Growing frustration among trampers over closure of tracks in west Auckland's Waitākere Ranges

There's growing frustration among west Auckland trampers about the closure of walking tracks in the Waitākere Ranges.

Six years after the implementation of an action plan for kauri dieback, there are calls for a new approach.

But Newshub understands some tracks are set to reopen in the coming days.

Dan Berry and Bruce Wileman became friends because of their love for the Waitaks. Their west Auckland walks rekindled their zest for life.

"Went through some of life's tribulations and ended up healing myself in the Waitaks," Wileman said.

"It's the mental and physical health aspects of getting out into the beautiful forests here that we're kind of missing out on and there are some tracks that are open but it does get very repetitive," Berry added.

They're missing out because, six years after the rahui to protect the forest from the spread of kauri dieback, most of their favourite tracks remain closed.

Berry started the Waitākere Walks tramping group but because so many of the tracks are closed, he's had to change the name to Nature Explorers Group and find new tracks elsewhere.

Their group has protocols to respect the rahui but they're frustrated by what they see as a lack of progress and information.

"I don't think it's good enough. I think it's gone on too long and I think we should really be getting stuck back in and back to the centre," Wileman said.

They see the freedom of the Waitaks as their birthright.

"Absolutely, 100 percent we belong here," Wileman said.

The tracks were smashed again by the big storms and the closures have affected businesses reliant on the tracks.

Some businesses did go under but Robert Bruce, whose company Got To Get Out has a concession for guided activity, also had to go further afield.

"Getting out into nature is incredibly good and important for Aucklanders and for visitors but we have to protect the trees - this is the line that everyone is trying to walk right now," he said.

Ed Ashby's role is to hold that line. As head of Te Kawerau Iwi Tiaki Trust he says he must speak for the forest.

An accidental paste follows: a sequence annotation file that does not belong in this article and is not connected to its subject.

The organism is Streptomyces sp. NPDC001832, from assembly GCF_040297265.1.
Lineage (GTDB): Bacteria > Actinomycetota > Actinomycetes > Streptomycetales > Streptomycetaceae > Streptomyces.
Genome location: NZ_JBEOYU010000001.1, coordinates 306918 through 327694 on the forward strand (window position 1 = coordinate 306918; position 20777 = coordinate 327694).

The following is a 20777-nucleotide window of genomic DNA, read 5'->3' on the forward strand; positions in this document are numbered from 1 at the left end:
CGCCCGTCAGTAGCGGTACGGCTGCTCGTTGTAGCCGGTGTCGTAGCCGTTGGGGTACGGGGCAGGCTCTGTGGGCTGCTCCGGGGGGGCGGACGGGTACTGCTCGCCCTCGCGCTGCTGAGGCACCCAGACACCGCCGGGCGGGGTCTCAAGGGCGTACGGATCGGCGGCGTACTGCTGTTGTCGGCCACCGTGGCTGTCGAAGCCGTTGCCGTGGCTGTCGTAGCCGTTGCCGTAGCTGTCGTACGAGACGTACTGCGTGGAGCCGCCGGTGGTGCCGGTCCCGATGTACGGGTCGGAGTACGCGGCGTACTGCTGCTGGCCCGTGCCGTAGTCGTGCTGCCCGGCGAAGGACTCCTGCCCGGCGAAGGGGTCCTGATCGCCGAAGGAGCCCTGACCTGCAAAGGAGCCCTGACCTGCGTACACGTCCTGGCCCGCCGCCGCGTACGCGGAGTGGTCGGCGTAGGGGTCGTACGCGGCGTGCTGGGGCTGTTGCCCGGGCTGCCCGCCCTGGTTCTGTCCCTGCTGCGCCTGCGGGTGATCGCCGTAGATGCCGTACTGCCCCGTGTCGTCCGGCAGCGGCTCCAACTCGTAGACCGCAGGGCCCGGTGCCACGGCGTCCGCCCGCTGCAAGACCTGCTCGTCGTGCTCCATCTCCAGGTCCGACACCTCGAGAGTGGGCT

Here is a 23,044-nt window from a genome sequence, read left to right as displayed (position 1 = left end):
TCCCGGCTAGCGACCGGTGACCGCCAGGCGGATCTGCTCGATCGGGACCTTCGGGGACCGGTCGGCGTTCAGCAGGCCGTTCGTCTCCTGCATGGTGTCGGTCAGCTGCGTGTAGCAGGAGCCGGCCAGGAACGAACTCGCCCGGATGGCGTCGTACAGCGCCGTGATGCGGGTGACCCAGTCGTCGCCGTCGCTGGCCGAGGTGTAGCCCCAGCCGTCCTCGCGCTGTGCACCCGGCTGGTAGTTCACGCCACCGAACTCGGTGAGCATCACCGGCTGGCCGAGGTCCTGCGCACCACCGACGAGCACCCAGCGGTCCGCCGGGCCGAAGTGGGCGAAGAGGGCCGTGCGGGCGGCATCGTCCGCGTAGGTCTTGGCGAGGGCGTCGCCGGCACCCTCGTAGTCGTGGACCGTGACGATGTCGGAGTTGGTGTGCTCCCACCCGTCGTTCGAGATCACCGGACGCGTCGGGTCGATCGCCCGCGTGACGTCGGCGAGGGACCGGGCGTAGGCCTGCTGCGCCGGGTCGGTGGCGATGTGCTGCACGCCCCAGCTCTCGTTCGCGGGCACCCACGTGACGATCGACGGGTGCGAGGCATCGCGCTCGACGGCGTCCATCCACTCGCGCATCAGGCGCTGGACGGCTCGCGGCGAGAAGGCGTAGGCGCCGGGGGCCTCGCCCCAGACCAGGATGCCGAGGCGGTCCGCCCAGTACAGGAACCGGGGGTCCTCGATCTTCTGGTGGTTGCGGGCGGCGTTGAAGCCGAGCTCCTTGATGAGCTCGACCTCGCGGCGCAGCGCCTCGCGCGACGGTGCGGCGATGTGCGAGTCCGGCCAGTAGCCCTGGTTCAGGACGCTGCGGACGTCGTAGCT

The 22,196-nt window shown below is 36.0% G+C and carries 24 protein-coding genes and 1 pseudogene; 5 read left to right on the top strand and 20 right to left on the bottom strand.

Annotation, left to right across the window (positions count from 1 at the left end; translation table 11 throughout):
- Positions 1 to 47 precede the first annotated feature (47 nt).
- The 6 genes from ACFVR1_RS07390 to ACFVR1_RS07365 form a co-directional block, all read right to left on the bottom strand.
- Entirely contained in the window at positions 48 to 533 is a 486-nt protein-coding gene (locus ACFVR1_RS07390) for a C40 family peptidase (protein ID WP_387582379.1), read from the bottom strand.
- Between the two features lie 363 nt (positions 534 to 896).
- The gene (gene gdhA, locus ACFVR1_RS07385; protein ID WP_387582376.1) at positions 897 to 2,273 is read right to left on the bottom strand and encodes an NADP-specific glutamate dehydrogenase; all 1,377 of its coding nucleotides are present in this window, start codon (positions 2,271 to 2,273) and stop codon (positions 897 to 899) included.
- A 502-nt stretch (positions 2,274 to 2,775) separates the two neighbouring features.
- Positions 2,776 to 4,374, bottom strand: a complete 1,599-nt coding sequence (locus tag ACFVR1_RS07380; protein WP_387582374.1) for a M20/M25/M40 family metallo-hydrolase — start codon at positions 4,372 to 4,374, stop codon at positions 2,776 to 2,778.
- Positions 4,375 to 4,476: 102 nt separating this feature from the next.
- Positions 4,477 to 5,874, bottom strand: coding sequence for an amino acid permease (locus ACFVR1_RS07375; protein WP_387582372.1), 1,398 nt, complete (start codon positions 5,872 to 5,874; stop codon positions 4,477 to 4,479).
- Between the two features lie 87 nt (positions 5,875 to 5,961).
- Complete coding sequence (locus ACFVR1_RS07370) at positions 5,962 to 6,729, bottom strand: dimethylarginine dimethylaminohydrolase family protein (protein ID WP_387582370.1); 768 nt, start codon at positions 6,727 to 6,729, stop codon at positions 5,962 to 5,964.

"We want to protect the heart of the forest," Ashby said.

The heart of the forest because the latest study shows good and bad news. There's still no cure for kauri dieback but at least it's in isolated places and moving slowly.

"This pathogen, invasive, introduced but much slower moving than we anticipated and the heart of the Waitākere Ranges is free of that pathogen," said Auckland Council kauri dieback team manager Lisa Tolich.

But other scientists say there's more we can do. Peter de Lange said there's good reason to banish humans but we also need to push predator-free.

"What about the possums, what about the pigs, what about things like hedgehogs, mustelids, rats, they can spread it too and they can do this so we need more work on that," he said.

The iwi's solution is to reopen 90km of track around the edge of the forest, rising eventually to 150km.

"We need to protect the forest because people are loving it to death," Ashby said.

That's because too many people don't want to be told what to do.

"That view has to mature, it has to change at an individual level but when you have 300,000 people all thinking 'I don't have an impact' - you do," Ashby said.

The council's message to trampers: be patient, they are working on the tracks and we can expect some track reopenings throughout the summer.

Correction: This article was amended from an earlier version which incorrectly said kauri dieback was discovered six years ago. Council papers confirm it was discovered much earlier.